No_Nose 7:15 am
24 Jan 17
#

Chris Mordd Richards said :

chewy14 said :

How exactly do you think the majority of those in detention got from their homeland to Indonesia? The majority of them flew at least part of the way with Malaysia being the most used destination.

Simply false, either show a source to back that up, as I have with my assertion, or I will simply ignore this as the falsehood I know it to be.

The trouble with your sources are that they only mention direct aircraft arrival to Australia. There is no mention of how the refugees who come to Australia by boat got from their home country to Indonesia.

http://epress.lib.uts.edu.au/journals/index.php/mcs/article/view/4883/5490 “Refugees and asylum seekers arrive in Indonesia either by plane (for those with travel documents and access to a visa) or by boat, most commonly via Malaysia. Asylum seekers pay between USD5,000 – 10,000 to people smugglers who facilitate their risky journey to Indonesia. Typically a refugee will fly to Kuala Lumpur, and then travel on fishing boats to North Sumatra in Indonesia by crossing the Strait of Malacca.”
http://www.sbs.com.au/news/article/2016/06/24/asylum-seekers-indonesia-reject-claim
“But within less than two weeks threats from the Taliban saw them paying a people smuggler to organise plane tickets for them to Indonesia, via India and Malaysia”
https://www.adelaide.edu.au/apmrc/pubs/policy-briefs/APMRC_Policy_Brief_Vol_2_3.pdf “This shows a pattern of initially flying to Kuala Lumpur in Malaysia and then moving to Indonesia through multiple channels.”

Having pointed that out, I would also like to point out that refugees are in no way obligated to claim asylum in their first country of call, and that many of the transit countries are not signatories to the UN Conventions on refugees.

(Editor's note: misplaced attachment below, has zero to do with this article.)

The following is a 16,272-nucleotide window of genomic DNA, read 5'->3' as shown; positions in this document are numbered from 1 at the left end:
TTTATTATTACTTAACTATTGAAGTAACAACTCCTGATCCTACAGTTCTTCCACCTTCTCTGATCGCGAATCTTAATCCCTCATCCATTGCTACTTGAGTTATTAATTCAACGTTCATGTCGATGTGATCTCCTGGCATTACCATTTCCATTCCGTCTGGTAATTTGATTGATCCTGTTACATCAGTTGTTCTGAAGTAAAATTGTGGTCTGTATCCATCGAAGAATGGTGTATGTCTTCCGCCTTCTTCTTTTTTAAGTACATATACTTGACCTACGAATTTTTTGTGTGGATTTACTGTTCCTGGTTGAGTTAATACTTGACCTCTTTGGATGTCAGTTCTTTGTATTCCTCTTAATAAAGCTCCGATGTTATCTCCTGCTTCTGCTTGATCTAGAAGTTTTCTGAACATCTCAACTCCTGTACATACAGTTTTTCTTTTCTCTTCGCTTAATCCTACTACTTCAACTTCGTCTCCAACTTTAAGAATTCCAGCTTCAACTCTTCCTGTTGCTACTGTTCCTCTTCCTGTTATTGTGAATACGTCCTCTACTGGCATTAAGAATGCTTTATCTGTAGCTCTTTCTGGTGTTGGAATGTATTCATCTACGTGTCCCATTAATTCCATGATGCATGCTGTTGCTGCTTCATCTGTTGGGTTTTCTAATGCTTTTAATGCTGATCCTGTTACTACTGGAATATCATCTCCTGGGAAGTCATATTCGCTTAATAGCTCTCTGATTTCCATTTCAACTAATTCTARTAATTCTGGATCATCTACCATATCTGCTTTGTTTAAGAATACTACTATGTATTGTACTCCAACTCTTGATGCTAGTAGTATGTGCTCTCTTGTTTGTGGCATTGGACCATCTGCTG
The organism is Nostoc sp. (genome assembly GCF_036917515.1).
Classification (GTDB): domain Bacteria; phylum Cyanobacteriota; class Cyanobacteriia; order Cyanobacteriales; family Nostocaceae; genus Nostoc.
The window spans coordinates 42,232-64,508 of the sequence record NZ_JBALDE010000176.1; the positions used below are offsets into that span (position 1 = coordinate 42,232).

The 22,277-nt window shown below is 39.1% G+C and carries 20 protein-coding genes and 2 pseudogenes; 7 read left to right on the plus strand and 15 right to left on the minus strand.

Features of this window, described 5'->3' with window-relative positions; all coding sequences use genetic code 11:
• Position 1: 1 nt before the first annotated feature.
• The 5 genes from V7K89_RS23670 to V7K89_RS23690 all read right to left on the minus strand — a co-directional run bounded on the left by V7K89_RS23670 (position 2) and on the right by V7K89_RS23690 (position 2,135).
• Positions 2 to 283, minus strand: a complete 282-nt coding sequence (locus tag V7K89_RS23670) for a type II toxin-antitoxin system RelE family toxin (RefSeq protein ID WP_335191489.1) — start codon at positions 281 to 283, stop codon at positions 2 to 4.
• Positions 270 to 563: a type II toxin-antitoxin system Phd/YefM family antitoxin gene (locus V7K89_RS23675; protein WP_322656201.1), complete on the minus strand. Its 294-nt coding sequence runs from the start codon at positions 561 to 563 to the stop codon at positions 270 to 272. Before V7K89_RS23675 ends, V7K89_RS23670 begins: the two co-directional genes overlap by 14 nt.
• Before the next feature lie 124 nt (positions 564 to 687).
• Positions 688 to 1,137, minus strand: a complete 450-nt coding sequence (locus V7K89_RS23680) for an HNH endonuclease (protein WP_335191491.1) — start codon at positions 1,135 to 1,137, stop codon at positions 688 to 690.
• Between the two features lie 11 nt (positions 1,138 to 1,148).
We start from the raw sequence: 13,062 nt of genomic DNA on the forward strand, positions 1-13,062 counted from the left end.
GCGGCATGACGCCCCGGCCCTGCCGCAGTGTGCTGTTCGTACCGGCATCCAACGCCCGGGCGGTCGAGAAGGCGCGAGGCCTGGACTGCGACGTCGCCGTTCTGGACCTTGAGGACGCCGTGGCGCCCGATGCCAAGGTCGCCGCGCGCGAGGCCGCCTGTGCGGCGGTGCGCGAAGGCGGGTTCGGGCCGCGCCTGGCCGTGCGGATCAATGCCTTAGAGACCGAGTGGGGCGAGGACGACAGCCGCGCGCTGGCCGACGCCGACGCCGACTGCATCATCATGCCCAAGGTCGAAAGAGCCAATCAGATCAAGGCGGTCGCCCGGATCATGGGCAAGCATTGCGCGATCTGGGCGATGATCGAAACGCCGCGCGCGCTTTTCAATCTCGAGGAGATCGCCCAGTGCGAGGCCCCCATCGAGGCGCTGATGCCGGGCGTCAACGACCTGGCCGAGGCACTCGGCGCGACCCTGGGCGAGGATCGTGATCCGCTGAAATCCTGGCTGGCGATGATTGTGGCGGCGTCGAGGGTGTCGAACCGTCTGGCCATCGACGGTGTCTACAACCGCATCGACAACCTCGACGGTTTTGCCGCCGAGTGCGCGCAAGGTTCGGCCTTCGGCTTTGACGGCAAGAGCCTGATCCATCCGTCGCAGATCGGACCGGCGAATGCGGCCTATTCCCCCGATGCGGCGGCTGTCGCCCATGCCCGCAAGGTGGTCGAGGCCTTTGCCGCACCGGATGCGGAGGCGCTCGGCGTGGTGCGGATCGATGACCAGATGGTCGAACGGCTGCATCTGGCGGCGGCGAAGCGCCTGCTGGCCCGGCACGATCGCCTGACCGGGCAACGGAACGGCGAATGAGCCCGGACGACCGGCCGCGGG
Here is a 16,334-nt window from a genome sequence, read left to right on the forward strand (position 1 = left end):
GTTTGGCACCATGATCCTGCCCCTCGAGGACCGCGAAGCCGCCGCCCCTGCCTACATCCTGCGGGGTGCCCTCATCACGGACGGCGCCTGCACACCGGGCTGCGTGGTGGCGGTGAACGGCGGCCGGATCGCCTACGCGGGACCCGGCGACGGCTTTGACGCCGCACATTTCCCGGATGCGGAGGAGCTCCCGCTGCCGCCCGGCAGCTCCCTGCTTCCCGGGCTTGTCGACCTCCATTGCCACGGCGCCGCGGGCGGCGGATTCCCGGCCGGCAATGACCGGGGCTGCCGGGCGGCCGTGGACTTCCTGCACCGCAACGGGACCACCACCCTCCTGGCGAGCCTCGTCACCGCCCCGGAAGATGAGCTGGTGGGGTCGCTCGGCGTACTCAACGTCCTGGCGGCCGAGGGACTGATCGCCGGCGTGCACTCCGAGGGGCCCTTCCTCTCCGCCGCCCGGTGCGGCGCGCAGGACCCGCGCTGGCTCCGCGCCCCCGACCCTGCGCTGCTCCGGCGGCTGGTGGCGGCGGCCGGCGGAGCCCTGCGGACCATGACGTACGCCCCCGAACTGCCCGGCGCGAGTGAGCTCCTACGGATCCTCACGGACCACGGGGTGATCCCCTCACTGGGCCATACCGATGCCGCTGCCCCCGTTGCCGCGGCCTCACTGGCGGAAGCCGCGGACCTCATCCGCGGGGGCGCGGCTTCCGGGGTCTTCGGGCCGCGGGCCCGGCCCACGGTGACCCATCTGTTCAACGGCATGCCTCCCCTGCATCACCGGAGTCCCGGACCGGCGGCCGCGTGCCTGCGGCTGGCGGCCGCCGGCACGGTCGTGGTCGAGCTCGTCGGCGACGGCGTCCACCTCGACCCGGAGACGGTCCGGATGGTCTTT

I am in no way a supporter of mandatory detention and off-shore camps for asylum seekers and refugees. Australia’s treatment of those seeking our help for themselves and their families is quite simply deplorable.

9
dungfungus 8:58 am
24 Jan 17
#

John Hargreaves said :

Well, Dungers, I can say that with the attitude you and Donald Trump share, you would not be welcome to any event which seeks compassion over condemnation, which puts people before popularity and which reaches out with a helping hand rather than with a sneer and a turned back.

What part of a child’s despair do you find confronting and scary? What part of a child’s crying eyes do you find threatening?

I will look in the crowd for a community of welcome and a community with hope for these refugees. I won’t look for a Hansonite.

What does this issue have to do with “a child’s despair”?

Oh, I get it. You mean the confected perception painted by the advocates of those in detention who will try anything to get residency in Australia.

Perhaps you can tell me why they insist on being admitted to Australia when other “asylum” options are on offer to them.

10
chewy14 12:59 pm
24 Jan 17
#

No_Nose said :

Chris Mordd Richards said :

chewy14 said :

How exactly do you think the majority of those in detention got from their homeland to Indonesia? The majority of them flew at least part of the way with Malaysia being the most used destination.

Simply false, either show a source to back that up, as I have with my assertion, or I will simply ignore this as the falsehood I know it to be.

The trouble with your sources are that they only mention direct aircraft arrival to Australia. There is no mention of how the refugees who come to Australia by boat got from their home country to Indonesia.

http://epress.lib.uts.edu.au/journals/index.php/mcs/article/view/4883/5490 “Refugees and asylum seekers arrive in Indonesia either by plane (for those with travel documents and access to a visa) or by boat, most commonly via Malaysia. Asylum seekers pay between USD5,000 – 10,000 to people smugglers who facilitate their risky journey to Indonesia. Typically a refugee will fly to Kuala Lumpur, and then travel on fishing boats to North Sumatra in Indonesia by crossing the Strait of Malacca.”
http://www.sbs.com.au/news/article/2016/06/24/asylum-seekers-indonesia-reject-claim
“But within less than two weeks threats from the Taliban saw them paying a people smuggler to organise plane tickets for them to Indonesia, via India and Malaysia”
https://www.adelaide.edu.au/apmrc/pubs/policy-briefs/APMRC_Policy_Brief_Vol_2_3.pdf “This shows a pattern of initially flying to Kuala Lumpur in Malaysia and then moving to Indonesia through multiple channels.”

Having pointed that out, I would also like to point out that refugees are in no way obligated to claim asylum in their first country of call, and that many of the transit countries are not signatories to the UN Conventions on refugees.